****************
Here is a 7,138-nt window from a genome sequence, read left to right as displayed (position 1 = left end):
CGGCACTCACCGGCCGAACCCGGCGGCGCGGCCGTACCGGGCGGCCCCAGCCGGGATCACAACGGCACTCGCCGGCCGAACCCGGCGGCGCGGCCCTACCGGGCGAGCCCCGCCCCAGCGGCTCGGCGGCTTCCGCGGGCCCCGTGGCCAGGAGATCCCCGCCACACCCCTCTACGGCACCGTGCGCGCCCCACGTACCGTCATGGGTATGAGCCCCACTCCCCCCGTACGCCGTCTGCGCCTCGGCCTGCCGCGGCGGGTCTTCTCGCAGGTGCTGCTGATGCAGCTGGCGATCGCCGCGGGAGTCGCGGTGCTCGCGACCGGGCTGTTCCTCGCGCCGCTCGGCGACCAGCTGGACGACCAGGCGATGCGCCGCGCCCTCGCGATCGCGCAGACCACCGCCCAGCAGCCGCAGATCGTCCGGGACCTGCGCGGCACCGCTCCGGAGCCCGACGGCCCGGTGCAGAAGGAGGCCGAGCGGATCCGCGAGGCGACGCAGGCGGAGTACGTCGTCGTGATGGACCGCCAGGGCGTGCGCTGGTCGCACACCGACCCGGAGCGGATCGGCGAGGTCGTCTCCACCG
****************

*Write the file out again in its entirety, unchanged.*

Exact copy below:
Here is a 7,138-nt window from a genome sequence, read left to right as displayed (position 1 = left end):
CGGCACTCACCGGCCGAACCCGGCGGCGCGGCCGTACCGGGCGGCCCCAGCCGGGATCACAACGGCACTCGCCGGCCGAACCCGGCGGCGCGGCCCTACCGGGCGAGCCCCGCCCCAGCGGCTCGGCGGCTTCCGCGGGCCCCGTGGCCAGGAGATCCCCGCCACACCCCTCTACGGCACCGTGCGCGCCCCACGTACCGTCATGGGTATGAGCCCCACTCCCCCCGTACGCCGTCTGCGCCTCGGCCTGCCGCGGCGGGTCTTCTCGCAGGTGCTGCTGATGCAGCTGGCGATCGCCGCGGGAGTCGCGGTGCTCGCGACCGGGCTGTTCCTCGCGCCGCTCGGCGACCAGCTGGACGACCAGGCGATGCGCCGCGCCCTCGCGATCGCGCAGACCACCGCCCAGCAGCCGCAGATCGTCCGGGACCTGCGCGGCACCGCTCCGGAGCCCGACGGCCCGGTGCAGAAGGAGGCCGAGCGGATCCGCGAGGCGACGCAGGCGGAGTACGTCGTCGTGATGGACCGCCAGGGCGTGCGCTGGTCGCACACCGACCCGGAGCGGATCGGCGAGGTCGTCTCCACCG